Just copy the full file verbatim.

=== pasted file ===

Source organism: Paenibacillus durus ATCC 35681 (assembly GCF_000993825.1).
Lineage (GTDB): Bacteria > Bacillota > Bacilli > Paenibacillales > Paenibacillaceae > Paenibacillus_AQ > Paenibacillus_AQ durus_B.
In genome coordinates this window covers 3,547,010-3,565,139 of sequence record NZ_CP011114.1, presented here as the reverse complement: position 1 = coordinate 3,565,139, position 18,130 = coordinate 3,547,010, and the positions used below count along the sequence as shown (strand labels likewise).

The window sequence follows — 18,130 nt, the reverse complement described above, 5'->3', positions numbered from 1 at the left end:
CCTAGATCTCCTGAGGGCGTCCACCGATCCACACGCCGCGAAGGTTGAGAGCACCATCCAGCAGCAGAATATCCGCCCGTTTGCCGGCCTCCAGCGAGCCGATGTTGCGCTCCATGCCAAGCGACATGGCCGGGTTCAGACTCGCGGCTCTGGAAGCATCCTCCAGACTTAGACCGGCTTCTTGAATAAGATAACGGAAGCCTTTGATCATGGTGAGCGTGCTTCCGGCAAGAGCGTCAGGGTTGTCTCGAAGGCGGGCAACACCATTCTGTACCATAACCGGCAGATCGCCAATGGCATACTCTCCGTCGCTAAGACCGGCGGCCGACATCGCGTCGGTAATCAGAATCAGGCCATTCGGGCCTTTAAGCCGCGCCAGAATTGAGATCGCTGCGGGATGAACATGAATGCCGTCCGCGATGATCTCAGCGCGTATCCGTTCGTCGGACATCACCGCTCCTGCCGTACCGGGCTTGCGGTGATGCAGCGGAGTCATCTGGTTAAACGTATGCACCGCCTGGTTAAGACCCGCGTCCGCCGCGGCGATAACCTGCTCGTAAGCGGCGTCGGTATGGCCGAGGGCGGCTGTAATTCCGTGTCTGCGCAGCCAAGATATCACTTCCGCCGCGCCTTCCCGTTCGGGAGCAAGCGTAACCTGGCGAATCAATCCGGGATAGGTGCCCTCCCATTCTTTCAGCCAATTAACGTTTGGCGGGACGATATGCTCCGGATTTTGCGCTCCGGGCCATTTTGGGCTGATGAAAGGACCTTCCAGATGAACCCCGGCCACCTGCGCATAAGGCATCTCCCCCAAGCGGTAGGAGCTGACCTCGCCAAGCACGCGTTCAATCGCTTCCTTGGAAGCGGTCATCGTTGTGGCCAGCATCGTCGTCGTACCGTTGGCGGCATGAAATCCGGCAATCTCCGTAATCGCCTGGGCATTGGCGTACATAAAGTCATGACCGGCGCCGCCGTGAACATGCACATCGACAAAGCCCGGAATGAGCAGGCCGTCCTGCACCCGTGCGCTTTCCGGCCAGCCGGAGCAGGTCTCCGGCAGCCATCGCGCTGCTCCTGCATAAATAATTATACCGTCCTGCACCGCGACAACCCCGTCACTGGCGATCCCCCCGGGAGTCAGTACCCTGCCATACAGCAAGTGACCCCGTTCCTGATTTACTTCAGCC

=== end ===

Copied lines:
Source organism: Paenibacillus durus ATCC 35681 (assembly GCF_000993825.1).
Lineage (GTDB): Bacteria > Bacillota > Bacilli > Paenibacillales > Paenibacillaceae > Paenibacillus_AQ > Paenibacillus_AQ durus_B.
In genome coordinates this window covers 3,547,010-3,565,139 of sequence record NZ_CP011114.1, presented here as the reverse complement: position 1 = coordinate 3,565,139, position 18,130 = coordinate 3,547,010, and the positions used below count along the sequence as shown (strand labels likewise).

The window sequence follows — 18,130 nt, the reverse complement described above, 5'->3', positions numbered from 1 at the left end:
CCTAGATCTCCTGAGGGCGTCCACCGATCCACACGCCGCGAAGGTTGAGAGCACCATCCAGCAGCAGAATATCCGCCCGTTTGCCGGCCTCCAGCGAGCCGATGTTGCGCTCCATGCCAAGCGACATGGCCGGGTTCAGACTCGCGGCTCTGGAAGCATCCTCCAGACTTAGACCGGCTTCTTGAATAAGATAACGGAAGCCTTTGATCATGGTGAGCGTGCTTCCGGCAAGAGCGTCAGGGTTGTCTCGAAGGCGGGCAACACCATTCTGTACCATAACCGGCAGATCGCCAATGGCATACTCTCCGTCGCTAAGACCGGCGGCCGACATCGCGTCGGTAATCAGAATCAGGCCATTCGGGCCTTTAAGCCGCGCCAGAATTGAGATCGCTGCGGGATGAACATGAATGCCGTCCGCGATGATCTCAGCGCGTATCCGTTCGTCGGACATCACCGCTCCTGCCGTACCGGGCTTGCGGTGATGCAGCGGAGTCATCTGGTTAAACGTATGCACCGCCTGGTTAAGACCCGCGTCCGCCGCGGCGATAACCTGCTCGTAAGCGGCGTCGGTATGGCCGAGGGCGGCTGTAATTCCGTGTCTGCGCAGCCAAGATATCACTTCCGCCGCGCCTTCCCGTTCGGGAGCAAGCGTAACCTGGCGAATCAATCCGGGATAGGTGCCCTCCCATTCTTTCAGCCAATTAACGTTTGGCGGGACGATATGCTCCGGATTTTGCGCTCCGGGCCATTTTGGGCTGATGAAAGGACCTTCCAGATGAACCCCGGCCACCTGCGCATAAGGCATCTCCCCCAAGCGGTAGGAGCTGACCTCGCCAAGCACGCGTTCAATCGCTTCCTTGGAAGCGGTCATCGTTGTGGCCAGCATCGTCGTCGTACCGTTGGCGGCATGAAATCCGGCAATCTCCGTAATCGCCTGGGCATTGGCGTACATAAAGTCATGACCGGCGCCGCCGTGAACATGCACATCGACAAAGCCCGGAATGAGCAGGCCGTCCTGCACCCGTGCGCTTTCCGGCCAGCCGGAGCAGGTCTCCGGCAGCCATCGCGCTGCTCCTGCATAAATAATTATACCGTCCTGCACCGCGACAACCCCGTCACTGGCGATCCCCCCGGGAGTCAGTACCCTGCCATACAGCAAGTGACCCCGTTCCTGATTTACTTCAGCC